1,074 MPH BASEBALL vs. 1 Gallon of Mayonnaise - Smarter Every Day 264

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Get 1st Audiobook + full access to the Plus Catalog for free when you try Audible for 30 days www.audible.com/smarter or TXT smarter to 500500 . I recommend "The Screwtape Letters" by C.S. Lewis.

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More calibration shots to come!

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I used the flags in the ground as "fiducials". You can learn more about fiducial markers here: en.wikipedia.org/wiki/Fiducia...

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Ambiance, audio and musicy things by: Gordon McGladdery

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Publicado el


27 oct 2021






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Comentarios 10 030
I would like to thank everyone who supports Smarter Every Day on Patreon (
The Slow Mo Guys
The amount of equipment out there to produce this video is utterly insane. I think you can judge the complexity of a shoot by how many E-Z ups you have to use.
You know it's serious when the cameras have umbrella. Merry Christmas SED crew!
That half-minute diversion for getting the caterpillar to safety was absolutely awesome.
Urban Nilsson
I'd like to see baseball impacts on non-Newtonian liquids!
Forget the smooth creamy taste of Ken's extra-heavy mayonnaise, I need to know what kind of pen that is. It's clearly a unit of superior quality, in order to be so beloved by all who come in contact with it.
Carter Houle
I died when he said they dieseled mayo. Its cause it hit with so much force it compressed the mayo (oil/fuel) to the point of ignition like a diesel engine would. But those are internal combustion engines which makes it much easier to achieve that sort of compression, the air pressure delta was so great between the ball and the jug of mayo compared to the air pressure around it, it was able to achieve an external combustion by compression ignition. Which is pretty incredible.
Fix This Build That
If someone loves you as much as that dude loves his pen, you've made it.
Warren Wattles
I would love to see a high speed thermal image of the impacts, either on the steel plate or on the sprinkles. The energy of that ball is significantly being dissipated as heat, and it would be fascinating to see where it goes and at what rate it decays.
I love the relationships between sciency youtubers. Everyone will lend a hand and contribute to help a project and it’s so cool.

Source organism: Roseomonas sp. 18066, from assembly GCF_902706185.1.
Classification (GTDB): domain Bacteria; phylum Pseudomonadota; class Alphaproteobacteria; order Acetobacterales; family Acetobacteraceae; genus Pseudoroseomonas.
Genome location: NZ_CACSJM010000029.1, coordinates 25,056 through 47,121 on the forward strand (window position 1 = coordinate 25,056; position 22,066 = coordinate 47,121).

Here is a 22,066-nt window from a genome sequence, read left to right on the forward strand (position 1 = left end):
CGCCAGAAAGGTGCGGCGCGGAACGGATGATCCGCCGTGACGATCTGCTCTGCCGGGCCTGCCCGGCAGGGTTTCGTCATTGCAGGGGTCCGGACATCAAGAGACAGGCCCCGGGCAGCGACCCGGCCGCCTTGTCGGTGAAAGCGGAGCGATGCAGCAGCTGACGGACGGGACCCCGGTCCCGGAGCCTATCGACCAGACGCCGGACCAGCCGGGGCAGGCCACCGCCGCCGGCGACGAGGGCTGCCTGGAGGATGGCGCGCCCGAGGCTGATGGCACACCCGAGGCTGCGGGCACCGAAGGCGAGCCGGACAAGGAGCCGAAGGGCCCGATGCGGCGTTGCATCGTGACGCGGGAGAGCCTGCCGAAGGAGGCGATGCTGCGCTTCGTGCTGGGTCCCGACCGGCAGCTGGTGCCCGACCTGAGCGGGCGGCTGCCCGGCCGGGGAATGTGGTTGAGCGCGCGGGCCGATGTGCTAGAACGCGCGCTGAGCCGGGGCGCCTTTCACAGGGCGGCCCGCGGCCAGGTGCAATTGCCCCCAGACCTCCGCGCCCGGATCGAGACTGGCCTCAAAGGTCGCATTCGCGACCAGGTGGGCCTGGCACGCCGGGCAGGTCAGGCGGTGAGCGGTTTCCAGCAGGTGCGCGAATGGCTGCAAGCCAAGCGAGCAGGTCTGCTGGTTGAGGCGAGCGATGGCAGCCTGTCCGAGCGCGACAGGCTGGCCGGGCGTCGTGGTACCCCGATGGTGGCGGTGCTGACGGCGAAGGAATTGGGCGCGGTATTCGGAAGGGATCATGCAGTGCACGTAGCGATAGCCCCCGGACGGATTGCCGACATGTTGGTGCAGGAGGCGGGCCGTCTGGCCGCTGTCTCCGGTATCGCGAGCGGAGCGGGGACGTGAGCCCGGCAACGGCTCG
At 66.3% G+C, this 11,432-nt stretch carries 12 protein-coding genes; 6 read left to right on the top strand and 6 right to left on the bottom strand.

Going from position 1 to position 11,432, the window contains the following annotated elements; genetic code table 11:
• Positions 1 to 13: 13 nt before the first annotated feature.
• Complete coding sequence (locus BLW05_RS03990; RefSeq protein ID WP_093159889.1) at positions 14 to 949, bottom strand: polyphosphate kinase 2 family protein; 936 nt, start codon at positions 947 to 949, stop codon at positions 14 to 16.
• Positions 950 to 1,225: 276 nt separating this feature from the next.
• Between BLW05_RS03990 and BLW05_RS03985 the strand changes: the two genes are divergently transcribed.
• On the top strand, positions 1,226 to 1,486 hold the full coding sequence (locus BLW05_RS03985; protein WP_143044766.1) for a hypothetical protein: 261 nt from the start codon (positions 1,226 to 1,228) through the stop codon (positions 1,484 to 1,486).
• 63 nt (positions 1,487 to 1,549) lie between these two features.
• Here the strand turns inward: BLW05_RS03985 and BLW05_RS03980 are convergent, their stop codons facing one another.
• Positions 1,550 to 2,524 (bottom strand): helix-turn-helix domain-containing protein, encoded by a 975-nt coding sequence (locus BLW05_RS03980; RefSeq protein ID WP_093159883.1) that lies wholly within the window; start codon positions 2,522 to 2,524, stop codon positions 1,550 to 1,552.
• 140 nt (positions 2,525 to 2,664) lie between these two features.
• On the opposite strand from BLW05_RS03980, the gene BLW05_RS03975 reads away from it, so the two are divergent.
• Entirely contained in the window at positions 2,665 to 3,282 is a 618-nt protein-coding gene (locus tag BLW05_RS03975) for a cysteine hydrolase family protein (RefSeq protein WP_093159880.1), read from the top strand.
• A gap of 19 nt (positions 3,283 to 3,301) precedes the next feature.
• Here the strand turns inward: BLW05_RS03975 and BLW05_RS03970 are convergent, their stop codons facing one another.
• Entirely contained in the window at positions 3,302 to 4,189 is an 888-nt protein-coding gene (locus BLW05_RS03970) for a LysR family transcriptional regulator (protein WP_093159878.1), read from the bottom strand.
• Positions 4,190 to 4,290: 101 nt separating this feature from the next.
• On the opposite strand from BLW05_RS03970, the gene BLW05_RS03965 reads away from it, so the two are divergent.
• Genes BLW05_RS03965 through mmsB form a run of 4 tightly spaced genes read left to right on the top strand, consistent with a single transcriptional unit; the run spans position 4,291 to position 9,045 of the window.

Imagine slaving away in Ken's Mayonaisse factory, perfecting a sauce through a pain staking process, carefully packaging for the world to enjoy the taste, and then surfing youtube and finding this, your creation becoming vaporized by a supersonic baseball.
Slow Hornet
Recently on the moon:
Cyril Johns
"You know what...it wasn't returned last time." I felt that.
A supersonic baseball hitting a gallon of mayonnaise is amusing, but making it amusing for 28 minutes is a heroic feat of ESvidry. This is a truly great channel.
The added audio for the high speed footage was great, love the live animations too. Great video Destin
flow master
The way you integrated your real time commentary of first seeing the footage with the slo mo edits make me proud to be a patreon supporter!
Scott Mulrooney
Destin, I wanted to thank you. I am currently and hopefully maintain the upswing from a serious health issue. Your videos have definitely meant the world to me. They are able to take my brain off of life and into your videos. A few questions though, are you using a Nitrogen cascade for gas for the confettie maker or just compressed air/atmosphere. And you guys made your backstop into something Jackson Pollock would find interesting. :) Keep on keeping on bud!
Harry Marshall
Question for you, Destin, if you see this :) I haven't watched it all yet so apologies if I'm asking a dumb, already answered question... When filming from the side, how do you account for the parallax effect of the lens? Only dead in front of the camera are you measuring 100% lateral movement. When the ball leaves the cannon, it is is say 10 degrees from centre of the camera line of sight. Sorry, my terminology isn't great; I'm not a mathematician or an engineer... Or is this a non factor because the same parallax is applied to the distance markers? What I'm trying to say, is that because you're looking at the ball's path at exactly 90 degrees ONLY when it's directly in front of the camera, how do you account for pixels on a 2D screen representing different distances depending on the ball's location in a 3D world?
brian williams
Hey Destin. I've been a ESvid subscriber for years. I have to say that I love watching your content, mostly because I can tell that you are doing what you were called to do. Your passion for your work and education is incredible, and we are lucky to have you here.
"MATLAB is cool but have you done plywood?" That setence should be in everery single engineering bookl in the world
Uranium Metal From Ore
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